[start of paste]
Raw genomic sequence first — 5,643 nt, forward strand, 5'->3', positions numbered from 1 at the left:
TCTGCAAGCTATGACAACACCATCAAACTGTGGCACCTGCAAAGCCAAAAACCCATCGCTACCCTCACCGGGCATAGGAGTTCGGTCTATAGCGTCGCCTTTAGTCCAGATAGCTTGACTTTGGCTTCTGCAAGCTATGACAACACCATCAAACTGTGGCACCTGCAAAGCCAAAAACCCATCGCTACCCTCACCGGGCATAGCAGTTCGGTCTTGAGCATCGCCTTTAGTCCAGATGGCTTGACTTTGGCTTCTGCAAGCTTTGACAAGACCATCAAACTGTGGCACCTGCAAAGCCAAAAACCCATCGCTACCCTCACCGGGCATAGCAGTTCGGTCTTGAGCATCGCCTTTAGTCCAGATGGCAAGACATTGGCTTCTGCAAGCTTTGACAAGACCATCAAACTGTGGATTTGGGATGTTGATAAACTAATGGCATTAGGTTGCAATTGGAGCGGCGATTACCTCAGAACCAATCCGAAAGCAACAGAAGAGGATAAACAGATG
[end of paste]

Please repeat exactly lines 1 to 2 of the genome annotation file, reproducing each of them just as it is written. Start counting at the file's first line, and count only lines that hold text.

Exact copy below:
Raw genomic sequence first — 5,643 nt, forward strand, 5'->3', positions numbered from 1 at the left:
TCTGCAAGCTATGACAACACCATCAAACTGTGGCACCTGCAAAGCCAAAAACCCATCGCTACCCTCACCGGGCATAGGAGTTCGGTCTATAGCGTCGCCTTTAGTCCAGATAGCTTGACTTTGGCTTCTGCAAGCTATGACAACACCATCAAACTGTGGCACCTGCAAAGCCAAAAACCCATCGCTACCCTCACCGGGCATAGCAGTTCGGTCTTGAGCATCGCCTTTAGTCCAGATGGCTTGACTTTGGCTTCTGCAAGCTTTGACAAGACCATCAAACTGTGGCACCTGCAAAGCCAAAAACCCATCGCTACCCTCACCGGGCATAGCAGTTCGGTCTTGAGCATCGCCTTTAGTCCAGATGGCAAGACATTGGCTTCTGCAAGCTTTGACAAGACCATCAAACTGTGGATTTGGGATGTTGATAAACTAATGGCATTAGGTTGCAATTGGAGCGGCGATTACCTCAGAACCAATCCGAAAGCAACAGAAGAGGATAAACAGATG